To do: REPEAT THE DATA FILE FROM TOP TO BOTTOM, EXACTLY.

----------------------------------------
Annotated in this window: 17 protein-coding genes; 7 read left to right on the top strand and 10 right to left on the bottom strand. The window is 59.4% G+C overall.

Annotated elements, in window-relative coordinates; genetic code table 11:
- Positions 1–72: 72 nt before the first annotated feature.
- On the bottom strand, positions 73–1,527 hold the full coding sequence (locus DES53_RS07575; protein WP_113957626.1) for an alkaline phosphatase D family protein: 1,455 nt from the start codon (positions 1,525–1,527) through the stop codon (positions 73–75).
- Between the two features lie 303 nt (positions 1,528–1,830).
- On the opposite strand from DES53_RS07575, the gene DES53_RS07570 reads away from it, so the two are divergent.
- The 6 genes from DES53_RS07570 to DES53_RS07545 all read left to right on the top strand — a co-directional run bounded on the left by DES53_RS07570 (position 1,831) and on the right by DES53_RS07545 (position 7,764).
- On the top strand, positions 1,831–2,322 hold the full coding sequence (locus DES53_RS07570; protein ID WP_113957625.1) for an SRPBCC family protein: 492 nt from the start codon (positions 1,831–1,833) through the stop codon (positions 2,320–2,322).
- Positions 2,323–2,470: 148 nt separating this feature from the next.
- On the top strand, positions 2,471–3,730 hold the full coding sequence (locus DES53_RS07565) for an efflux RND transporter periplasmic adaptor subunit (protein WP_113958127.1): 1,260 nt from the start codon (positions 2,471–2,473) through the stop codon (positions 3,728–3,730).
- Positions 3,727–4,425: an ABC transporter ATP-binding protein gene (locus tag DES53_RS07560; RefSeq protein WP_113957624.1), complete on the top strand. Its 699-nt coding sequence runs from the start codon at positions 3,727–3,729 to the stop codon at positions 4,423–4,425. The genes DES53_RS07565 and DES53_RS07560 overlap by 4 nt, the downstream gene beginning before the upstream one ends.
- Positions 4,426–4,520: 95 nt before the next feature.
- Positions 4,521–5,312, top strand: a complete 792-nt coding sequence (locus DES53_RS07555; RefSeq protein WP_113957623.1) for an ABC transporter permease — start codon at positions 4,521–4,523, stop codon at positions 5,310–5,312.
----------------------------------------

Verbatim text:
Annotated in this window: 17 protein-coding genes; 7 read left to right on the top strand and 10 right to left on the bottom strand. The window is 59.4% G+C overall.

Annotated elements, in window-relative coordinates; genetic code table 11:
- Positions 1–72: 72 nt before the first annotated feature.
- On the bottom strand, positions 73–1,527 hold the full coding sequence (locus DES53_RS07575; protein WP_113957626.1) for an alkaline phosphatase D family protein: 1,455 nt from the start codon (positions 1,525–1,527) through the stop codon (positions 73–75).
- Between the two features lie 303 nt (positions 1,528–1,830).
- On the opposite strand from DES53_RS07575, the gene DES53_RS07570 reads away from it, so the two are divergent.
- The 6 genes from DES53_RS07570 to DES53_RS07545 all read left to right on the top strand — a co-directional run bounded on the left by DES53_RS07570 (position 1,831) and on the right by DES53_RS07545 (position 7,764).
- On the top strand, positions 1,831–2,322 hold the full coding sequence (locus DES53_RS07570; protein ID WP_113957625.1) for an SRPBCC family protein: 492 nt from the start codon (positions 1,831–1,833) through the stop codon (positions 2,320–2,322).
- Positions 2,323–2,470: 148 nt separating this feature from the next.
- On the top strand, positions 2,471–3,730 hold the full coding sequence (locus DES53_RS07565) for an efflux RND transporter periplasmic adaptor subunit (protein WP_113958127.1): 1,260 nt from the start codon (positions 2,471–2,473) through the stop codon (positions 3,728–3,730).
- Positions 3,727–4,425: an ABC transporter ATP-binding protein gene (locus tag DES53_RS07560; RefSeq protein WP_113957624.1), complete on the top strand. Its 699-nt coding sequence runs from the start codon at positions 3,727–3,729 to the stop codon at positions 4,423–4,425. The genes DES53_RS07565 and DES53_RS07560 overlap by 4 nt, the downstream gene beginning before the upstream one ends.
- Positions 4,426–4,520: 95 nt before the next feature.
- Positions 4,521–5,312, top strand: a complete 792-nt coding sequence (locus DES53_RS07555; RefSeq protein WP_113957623.1) for an ABC transporter permease — start codon at positions 4,521–4,523, stop codon at positions 5,310–5,312.